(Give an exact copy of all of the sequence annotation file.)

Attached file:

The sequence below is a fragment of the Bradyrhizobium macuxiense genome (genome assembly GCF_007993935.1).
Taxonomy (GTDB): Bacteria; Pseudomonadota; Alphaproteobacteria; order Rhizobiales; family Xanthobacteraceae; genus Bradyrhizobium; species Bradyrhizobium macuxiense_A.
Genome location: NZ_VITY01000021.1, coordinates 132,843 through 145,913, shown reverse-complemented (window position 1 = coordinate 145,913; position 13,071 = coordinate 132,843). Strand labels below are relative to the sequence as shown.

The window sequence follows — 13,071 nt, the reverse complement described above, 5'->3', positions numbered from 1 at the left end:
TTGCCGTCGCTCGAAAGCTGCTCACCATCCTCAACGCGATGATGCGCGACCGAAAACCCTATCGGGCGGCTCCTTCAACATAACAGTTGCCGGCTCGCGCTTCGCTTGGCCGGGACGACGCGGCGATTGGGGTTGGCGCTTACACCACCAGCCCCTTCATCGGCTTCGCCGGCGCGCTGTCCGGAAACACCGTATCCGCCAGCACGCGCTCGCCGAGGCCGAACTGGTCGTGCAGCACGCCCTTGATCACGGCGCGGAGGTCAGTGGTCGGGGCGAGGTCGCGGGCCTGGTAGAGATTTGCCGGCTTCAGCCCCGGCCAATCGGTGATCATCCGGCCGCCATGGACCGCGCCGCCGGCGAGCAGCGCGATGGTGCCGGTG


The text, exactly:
The sequence below is a fragment of the Bradyrhizobium macuxiense genome (genome assembly GCF_007993935.1).
Taxonomy (GTDB): Bacteria; Pseudomonadota; Alphaproteobacteria; order Rhizobiales; family Xanthobacteraceae; genus Bradyrhizobium; species Bradyrhizobium macuxiense_A.
Genome location: NZ_VITY01000021.1, coordinates 132,843 through 145,913, shown reverse-complemented (window position 1 = coordinate 145,913; position 13,071 = coordinate 132,843). Strand labels below are relative to the sequence as shown.

The window sequence follows — 13,071 nt, the reverse complement described above, 5'->3', positions numbered from 1 at the left end:
TTGCCGTCGCTCGAAAGCTGCTCACCATCCTCAACGCGATGATGCGCGACCGAAAACCCTATCGGGCGGCTCCTTCAACATAACAGTTGCCGGCTCGCGCTTCGCTTGGCCGGGACGACGCGGCGATTGGGGTTGGCGCTTACACCACCAGCCCCTTCATCGGCTTCGCCGGCGCGCTGTCCGGAAACACCGTATCCGCCAGCACGCGCTCGCCGAGGCCGAACTGGTCGTGCAGCACGCCCTTGATCACGGCGCGGAGGTCAGTGGTCGGGGCGAGGTCGCGGGCCTGGTAGAGATTTGCCGGCTTCAGCCCCGGCCAATCGGTGATCATCCGGCCGCCATGGACCGCGCCGCCGGCGAGCAGCGCGATGGTGCCGGTG